Survey on Singapore's history sheds light on which events citizens remember most

IN 1965, Prime Minister Lee Kuan Yew broke down and cried on television when he spoke of how Singapore would be separated from Malaysia.

That moving image is one of the most enduring moments of Singapore's modern history in the minds of Singaporeans, according to a recent survey.

Almost nine out of 10 citizens are aware of it.

But it was the opening of the two casinos in 2010 that most respondents remember.

Similarly, the two 2011 MRT breakdowns on the last weekend before Christmas, that affected nearly 100,000 commuters each time, left a lasting impression.

The survey by the Institute of Policy Studies, which will be presented at a seminar on Monday, aims to give a glimpse into which historical events had the biggest impact on Singaporeans.

In conducting the study, researchers sought to explore these questions: Which events in our history do Singaporeans remember best? Do they believe these events are important to them and to future generations of Singaporeans? How do they recall, retell and perceive these Singapore stories?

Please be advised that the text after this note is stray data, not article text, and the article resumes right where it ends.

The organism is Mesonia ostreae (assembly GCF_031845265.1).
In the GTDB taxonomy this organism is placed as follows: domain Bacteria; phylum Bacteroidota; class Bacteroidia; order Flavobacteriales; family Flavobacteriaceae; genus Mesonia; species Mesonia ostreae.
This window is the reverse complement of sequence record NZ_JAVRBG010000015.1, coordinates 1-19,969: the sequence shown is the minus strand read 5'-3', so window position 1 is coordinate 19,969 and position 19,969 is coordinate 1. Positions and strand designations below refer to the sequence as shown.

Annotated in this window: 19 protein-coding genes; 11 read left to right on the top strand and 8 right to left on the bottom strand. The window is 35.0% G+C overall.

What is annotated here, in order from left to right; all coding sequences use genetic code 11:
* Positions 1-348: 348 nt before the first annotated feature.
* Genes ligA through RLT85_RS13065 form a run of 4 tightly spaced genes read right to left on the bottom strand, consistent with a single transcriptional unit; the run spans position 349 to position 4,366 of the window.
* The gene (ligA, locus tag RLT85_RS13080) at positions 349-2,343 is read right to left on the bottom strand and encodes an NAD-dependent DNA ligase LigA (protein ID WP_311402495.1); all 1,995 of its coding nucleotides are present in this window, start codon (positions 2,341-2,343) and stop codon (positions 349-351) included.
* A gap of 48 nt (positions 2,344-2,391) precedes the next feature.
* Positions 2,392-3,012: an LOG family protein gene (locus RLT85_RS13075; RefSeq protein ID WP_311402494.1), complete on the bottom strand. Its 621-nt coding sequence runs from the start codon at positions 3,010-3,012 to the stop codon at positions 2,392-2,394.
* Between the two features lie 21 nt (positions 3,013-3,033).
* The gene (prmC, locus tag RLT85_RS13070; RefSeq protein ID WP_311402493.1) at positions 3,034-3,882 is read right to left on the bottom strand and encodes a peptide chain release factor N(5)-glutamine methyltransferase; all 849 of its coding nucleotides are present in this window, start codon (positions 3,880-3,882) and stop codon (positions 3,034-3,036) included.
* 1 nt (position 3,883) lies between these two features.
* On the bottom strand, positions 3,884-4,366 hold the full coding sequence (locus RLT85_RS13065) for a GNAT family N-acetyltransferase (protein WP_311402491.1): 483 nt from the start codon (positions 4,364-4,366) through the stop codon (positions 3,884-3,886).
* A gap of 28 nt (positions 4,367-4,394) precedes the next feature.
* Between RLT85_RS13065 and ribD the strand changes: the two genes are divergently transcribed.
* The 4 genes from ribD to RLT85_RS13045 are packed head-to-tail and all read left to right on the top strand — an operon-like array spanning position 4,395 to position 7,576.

IPS interviewed 1,500 citizens face-to-face between August and October last year (2014).

They were shown a list of 50 historical events selected by researchers - from the founding of modern Singapore in 1819 to the General Election in 2011 - and asked if they were aware of each.

The three least-remembered events were the security crackdowns Operation Coldstore in 1963 and Operation Spectrum in 1987 when leftist politicians and activists were detained, and when terrorists took hostages aboard the Laju ferry in 1974.

Fewer than one-fifth said they had heard of the events.

IPS senior research fellow Leong Chan-Hoong, who led the study, said it was the first of its kind in Singapore.

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